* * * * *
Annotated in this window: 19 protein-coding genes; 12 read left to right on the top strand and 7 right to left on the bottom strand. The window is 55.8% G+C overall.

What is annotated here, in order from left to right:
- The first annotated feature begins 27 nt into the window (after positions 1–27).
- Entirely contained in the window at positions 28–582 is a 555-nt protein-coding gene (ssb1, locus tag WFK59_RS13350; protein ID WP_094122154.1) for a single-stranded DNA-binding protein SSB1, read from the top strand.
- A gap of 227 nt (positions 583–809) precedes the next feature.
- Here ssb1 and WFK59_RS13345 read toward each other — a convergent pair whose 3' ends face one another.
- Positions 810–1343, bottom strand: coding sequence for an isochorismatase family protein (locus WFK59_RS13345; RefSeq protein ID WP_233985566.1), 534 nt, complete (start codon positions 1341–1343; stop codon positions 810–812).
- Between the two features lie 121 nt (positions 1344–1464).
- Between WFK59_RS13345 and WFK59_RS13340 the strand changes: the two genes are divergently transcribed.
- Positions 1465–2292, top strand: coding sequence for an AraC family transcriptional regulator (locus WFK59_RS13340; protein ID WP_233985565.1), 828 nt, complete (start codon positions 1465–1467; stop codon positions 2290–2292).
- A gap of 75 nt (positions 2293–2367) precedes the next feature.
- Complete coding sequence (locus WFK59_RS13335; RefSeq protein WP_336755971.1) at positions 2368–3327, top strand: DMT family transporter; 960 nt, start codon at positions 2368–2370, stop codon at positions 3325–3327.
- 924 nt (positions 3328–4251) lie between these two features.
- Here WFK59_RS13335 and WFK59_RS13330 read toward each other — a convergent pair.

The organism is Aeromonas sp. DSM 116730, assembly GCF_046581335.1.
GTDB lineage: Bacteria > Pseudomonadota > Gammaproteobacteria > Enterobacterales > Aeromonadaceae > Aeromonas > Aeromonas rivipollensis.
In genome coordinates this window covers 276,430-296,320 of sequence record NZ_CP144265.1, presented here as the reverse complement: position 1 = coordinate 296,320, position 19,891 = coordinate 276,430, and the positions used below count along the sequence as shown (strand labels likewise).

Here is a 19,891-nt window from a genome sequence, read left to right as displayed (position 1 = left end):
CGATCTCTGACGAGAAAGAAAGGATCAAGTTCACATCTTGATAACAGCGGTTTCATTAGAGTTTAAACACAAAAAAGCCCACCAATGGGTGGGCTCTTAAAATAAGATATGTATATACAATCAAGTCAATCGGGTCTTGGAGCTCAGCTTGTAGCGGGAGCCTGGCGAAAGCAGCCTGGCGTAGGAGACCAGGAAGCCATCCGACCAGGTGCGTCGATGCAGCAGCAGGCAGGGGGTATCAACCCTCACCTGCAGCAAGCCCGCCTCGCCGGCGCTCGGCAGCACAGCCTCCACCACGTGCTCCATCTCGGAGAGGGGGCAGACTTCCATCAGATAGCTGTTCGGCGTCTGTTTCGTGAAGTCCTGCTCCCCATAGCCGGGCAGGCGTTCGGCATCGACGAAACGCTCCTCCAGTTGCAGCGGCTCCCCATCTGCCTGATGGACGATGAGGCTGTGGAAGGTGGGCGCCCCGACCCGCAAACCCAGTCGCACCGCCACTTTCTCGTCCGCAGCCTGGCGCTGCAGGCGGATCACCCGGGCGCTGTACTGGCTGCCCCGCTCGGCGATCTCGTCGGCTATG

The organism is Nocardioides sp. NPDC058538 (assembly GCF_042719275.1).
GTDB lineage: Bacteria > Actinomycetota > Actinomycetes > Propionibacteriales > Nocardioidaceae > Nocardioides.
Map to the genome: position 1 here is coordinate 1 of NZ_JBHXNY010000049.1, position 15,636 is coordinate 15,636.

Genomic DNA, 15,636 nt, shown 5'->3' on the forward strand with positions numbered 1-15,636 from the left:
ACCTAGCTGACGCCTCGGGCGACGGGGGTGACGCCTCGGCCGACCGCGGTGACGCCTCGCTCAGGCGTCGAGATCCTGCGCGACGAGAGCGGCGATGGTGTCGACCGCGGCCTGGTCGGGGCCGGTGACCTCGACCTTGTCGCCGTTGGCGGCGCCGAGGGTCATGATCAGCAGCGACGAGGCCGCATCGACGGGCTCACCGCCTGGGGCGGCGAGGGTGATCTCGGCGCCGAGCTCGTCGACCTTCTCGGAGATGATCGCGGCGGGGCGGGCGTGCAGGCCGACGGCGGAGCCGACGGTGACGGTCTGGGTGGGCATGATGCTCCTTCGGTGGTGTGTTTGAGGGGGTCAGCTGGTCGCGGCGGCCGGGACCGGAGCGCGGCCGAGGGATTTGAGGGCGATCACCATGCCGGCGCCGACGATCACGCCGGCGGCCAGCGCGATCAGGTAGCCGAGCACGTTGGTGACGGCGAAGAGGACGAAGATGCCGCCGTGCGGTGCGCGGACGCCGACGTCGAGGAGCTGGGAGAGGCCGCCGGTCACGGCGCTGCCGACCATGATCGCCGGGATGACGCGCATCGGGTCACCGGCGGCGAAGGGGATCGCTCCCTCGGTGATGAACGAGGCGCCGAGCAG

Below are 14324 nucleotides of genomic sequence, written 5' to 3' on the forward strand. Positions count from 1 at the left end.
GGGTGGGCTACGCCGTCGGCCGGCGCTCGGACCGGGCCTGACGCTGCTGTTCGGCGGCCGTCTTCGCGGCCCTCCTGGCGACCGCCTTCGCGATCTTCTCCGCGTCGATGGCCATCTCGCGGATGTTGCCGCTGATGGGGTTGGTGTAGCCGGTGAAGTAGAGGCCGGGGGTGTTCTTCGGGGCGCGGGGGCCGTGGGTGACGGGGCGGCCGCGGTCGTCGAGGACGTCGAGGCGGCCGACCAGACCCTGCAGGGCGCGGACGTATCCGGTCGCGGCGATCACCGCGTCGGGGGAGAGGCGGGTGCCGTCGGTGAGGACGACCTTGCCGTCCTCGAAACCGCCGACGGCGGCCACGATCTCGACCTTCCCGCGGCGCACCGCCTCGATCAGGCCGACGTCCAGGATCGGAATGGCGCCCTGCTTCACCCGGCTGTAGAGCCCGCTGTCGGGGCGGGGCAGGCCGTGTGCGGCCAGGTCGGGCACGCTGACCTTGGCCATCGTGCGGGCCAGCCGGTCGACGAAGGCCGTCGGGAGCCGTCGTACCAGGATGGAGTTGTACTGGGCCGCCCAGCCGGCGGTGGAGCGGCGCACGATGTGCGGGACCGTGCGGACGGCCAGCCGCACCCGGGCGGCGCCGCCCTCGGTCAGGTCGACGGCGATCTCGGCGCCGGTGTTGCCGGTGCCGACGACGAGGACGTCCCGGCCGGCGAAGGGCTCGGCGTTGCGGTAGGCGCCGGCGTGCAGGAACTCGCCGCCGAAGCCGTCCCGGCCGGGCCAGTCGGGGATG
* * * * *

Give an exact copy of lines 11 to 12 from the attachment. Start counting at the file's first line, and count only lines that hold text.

- A gap of 75 nt (positions 2293–2367) precedes the next feature.
- Complete coding sequence (locus WFK59_RS13335; RefSeq protein WP_336755971.1) at positions 2368–3327, top strand: DMT family transporter; 960 nt, start codon at positions 2368–2370, stop codon at positions 3325–3327.